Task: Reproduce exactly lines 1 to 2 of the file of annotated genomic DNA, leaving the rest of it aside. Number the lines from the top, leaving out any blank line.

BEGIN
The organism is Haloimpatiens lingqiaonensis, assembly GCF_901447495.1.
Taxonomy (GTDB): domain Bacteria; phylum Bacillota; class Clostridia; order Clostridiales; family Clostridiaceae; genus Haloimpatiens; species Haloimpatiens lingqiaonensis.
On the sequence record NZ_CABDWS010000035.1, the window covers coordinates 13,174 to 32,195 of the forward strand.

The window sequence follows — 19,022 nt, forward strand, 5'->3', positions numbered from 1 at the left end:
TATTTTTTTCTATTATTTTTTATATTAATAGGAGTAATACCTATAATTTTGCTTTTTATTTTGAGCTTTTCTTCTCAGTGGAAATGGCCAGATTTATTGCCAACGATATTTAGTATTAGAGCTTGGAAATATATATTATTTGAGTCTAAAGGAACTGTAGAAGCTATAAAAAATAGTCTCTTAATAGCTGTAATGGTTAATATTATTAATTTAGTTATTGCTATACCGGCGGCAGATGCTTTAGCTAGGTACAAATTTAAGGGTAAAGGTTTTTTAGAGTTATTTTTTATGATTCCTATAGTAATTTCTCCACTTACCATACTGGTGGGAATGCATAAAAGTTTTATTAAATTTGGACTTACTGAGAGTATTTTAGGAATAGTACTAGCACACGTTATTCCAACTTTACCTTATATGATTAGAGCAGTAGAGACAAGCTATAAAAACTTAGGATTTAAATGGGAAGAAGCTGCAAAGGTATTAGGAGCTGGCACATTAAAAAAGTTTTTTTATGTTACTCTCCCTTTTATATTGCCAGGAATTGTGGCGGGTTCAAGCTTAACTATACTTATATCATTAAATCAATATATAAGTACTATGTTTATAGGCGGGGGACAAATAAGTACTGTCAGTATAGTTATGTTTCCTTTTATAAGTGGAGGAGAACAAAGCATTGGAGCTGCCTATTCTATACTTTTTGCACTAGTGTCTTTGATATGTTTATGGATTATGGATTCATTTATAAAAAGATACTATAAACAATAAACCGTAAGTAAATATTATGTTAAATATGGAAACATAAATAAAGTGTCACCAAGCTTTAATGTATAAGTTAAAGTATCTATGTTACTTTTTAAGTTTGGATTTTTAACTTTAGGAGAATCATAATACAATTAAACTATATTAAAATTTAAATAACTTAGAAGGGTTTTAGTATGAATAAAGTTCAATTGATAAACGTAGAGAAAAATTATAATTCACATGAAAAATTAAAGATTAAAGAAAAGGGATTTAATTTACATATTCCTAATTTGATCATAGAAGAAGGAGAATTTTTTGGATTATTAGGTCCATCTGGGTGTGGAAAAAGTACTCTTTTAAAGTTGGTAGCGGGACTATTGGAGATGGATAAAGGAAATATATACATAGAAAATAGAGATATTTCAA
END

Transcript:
The organism is Haloimpatiens lingqiaonensis, assembly GCF_901447495.1.
Taxonomy (GTDB): domain Bacteria; phylum Bacillota; class Clostridia; order Clostridiales; family Clostridiaceae; genus Haloimpatiens; species Haloimpatiens lingqiaonensis.